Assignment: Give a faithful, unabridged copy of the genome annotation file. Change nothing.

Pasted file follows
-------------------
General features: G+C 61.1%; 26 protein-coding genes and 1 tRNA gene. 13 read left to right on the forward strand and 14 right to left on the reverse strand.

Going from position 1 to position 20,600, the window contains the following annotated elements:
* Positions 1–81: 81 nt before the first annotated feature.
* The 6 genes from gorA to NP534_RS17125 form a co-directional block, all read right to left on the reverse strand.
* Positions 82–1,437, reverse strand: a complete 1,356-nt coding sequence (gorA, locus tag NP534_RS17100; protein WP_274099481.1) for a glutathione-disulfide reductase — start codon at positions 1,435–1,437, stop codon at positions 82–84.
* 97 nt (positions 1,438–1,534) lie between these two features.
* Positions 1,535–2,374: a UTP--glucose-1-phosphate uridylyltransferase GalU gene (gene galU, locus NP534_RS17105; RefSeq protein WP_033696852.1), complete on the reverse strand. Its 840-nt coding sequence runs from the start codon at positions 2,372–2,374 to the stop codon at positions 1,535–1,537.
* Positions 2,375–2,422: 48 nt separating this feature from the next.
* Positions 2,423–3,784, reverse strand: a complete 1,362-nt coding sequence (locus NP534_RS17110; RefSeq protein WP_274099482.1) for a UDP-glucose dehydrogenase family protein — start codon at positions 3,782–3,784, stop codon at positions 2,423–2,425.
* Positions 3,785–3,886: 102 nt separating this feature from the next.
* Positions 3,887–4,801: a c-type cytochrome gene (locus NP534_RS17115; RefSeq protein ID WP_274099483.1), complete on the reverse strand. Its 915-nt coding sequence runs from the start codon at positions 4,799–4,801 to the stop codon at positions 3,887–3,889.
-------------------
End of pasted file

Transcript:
General features: G+C 61.1%; 26 protein-coding genes and 1 tRNA gene. 13 read left to right on the forward strand and 14 right to left on the reverse strand.

Going from position 1 to position 20,600, the window contains the following annotated elements:
* Positions 1–81: 81 nt before the first annotated feature.
* The 6 genes from gorA to NP534_RS17125 form a co-directional block, all read right to left on the reverse strand.
* Positions 82–1,437, reverse strand: a complete 1,356-nt coding sequence (gorA, locus tag NP534_RS17100; protein WP_274099481.1) for a glutathione-disulfide reductase — start codon at positions 1,435–1,437, stop codon at positions 82–84.
* 97 nt (positions 1,438–1,534) lie between these two features.
* Positions 1,535–2,374: a UTP--glucose-1-phosphate uridylyltransferase GalU gene (gene galU, locus NP534_RS17105; RefSeq protein WP_033696852.1), complete on the reverse strand. Its 840-nt coding sequence runs from the start codon at positions 2,372–2,374 to the stop codon at positions 1,535–1,537.
* Positions 2,375–2,422: 48 nt separating this feature from the next.
* Positions 2,423–3,784, reverse strand: a complete 1,362-nt coding sequence (locus NP534_RS17110; RefSeq protein WP_274099482.1) for a UDP-glucose dehydrogenase family protein — start codon at positions 3,782–3,784, stop codon at positions 2,423–2,425.
* Positions 3,785–3,886: 102 nt separating this feature from the next.
* Positions 3,887–4,801: a c-type cytochrome gene (locus NP534_RS17115; RefSeq protein ID WP_274099483.1), complete on the reverse strand. Its 915-nt coding sequence runs from the start codon at positions 4,799–4,801 to the stop codon at positions 3,887–3,889.